This group could go down to the final day of group play, when on Nov. 28 the Bucks and the Heat face off. If the Knicks or Hornets have any chance to advance out of the group they have to win out.

East Group C

Celtics 1-0
Nets 1-1
Bulls 0-1
Magic 0-1
Raptors 0-0

It’s hard to get a read on a group where the Raptors have yet to play a game, but the Celtics are in the driver’s seat the way they are playing.

How are group ties broken?

The tiebreaker for the group stage between two teams is head-to-head results in the tournament games.

If more than two teams are tied atop a group — or, more likely, tied for the Wild Card spot in each conference — the tiebreaker is point differential. That is something coaches have talked about having to adjust to. NBA etiquette calls for teams not to run up the score and essentially dribble out a win late in a game, but with point differential mattering there is motivation to pack on otherwise meaningless points. Multiple coaches have talked about struggling to find that balance.

Are In-Season Tournament games or regular season games?

Yes. Essentially every game counts double, as a standard regular season game as well as a tournament game. That is true of every tournament game except for the title game. The two teams that reach the tournament championship will play 83 games this season.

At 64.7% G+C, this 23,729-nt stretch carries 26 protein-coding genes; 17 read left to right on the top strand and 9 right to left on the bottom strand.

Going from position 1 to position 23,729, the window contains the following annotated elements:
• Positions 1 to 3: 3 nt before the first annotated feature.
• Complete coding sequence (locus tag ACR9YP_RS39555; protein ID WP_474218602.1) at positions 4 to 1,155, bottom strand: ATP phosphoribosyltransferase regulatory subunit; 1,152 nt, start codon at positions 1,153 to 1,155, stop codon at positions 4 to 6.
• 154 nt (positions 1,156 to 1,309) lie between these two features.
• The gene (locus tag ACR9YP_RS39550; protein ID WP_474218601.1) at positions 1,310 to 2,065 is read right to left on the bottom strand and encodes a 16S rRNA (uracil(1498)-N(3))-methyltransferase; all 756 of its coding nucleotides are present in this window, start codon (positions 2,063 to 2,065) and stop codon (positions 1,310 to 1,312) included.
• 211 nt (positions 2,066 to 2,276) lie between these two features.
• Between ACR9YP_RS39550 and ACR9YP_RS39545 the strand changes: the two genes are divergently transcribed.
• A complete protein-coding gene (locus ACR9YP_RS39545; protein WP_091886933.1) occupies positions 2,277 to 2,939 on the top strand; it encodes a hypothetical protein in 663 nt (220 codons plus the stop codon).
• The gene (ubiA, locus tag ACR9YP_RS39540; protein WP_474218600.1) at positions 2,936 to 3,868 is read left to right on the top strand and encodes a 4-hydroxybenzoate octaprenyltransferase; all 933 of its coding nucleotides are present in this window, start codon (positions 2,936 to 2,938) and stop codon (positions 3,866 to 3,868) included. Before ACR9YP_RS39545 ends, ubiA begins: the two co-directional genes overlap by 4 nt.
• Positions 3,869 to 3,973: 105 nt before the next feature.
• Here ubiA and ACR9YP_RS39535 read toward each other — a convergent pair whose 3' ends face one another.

Are players buying into the tournament?

Yes, and the motivation is pretty simple — money.

Players on the team that wins the In-Season Tournament get a $500,000 bonus each, after that it’s $200,000 each for the runners-up, $100,000 each for players on the two teams that lose in the semifinal games, and $50,000 each for those on the teams fall in the first round of the knockout stage.

"$500,000 sounds real good to us,” Anthony Davis said. “It’s going to bring that juice, you know what I mean?… I heard one of our players, I’m not going to say who but he was like, ‘Man, when we beat Phoenix, That’s one step closer to this $500 [thousand].’ I’ve never had that before. So it’s like, that’s a little extra motivation.”

While cynics argued that a $500,000 bonus would not motivate a star player making $30 million or more a season, that argument overlooks the fact that half a million dollars is a lot of money.

“The incentive is always nice. No matter how much money you have. $500,000 is nice, especially for young guys who are on their rookie contract,” the Nuggets’ Michael Porter Jr. said, via Harrison Wind. “We all have a collective goal to win, not really for the money, it’s just competing.”

“The guys who are trying to earn their stay, that prize in the end [to the tournament winner] could change their family’s lives…" Damian Lillard said, via Mike Bohn. “You don’t want to make everything about money but that’s something we can do.”

Where to watch the NBA In-Season Tournament Games

NBA national broadcast partners ESPN and TNT are broadcasting some group-play games on Tuesday and Friday nights, while the remainder of the games will be on League Pass and regional broadcast networks that traditionally carry games. The seven knockout-round games will be broadcast nationally on ESPN and TNT.

It will be hard to miss the games with their special courts and uniforms — another design feature from the NBA to make the games stand out.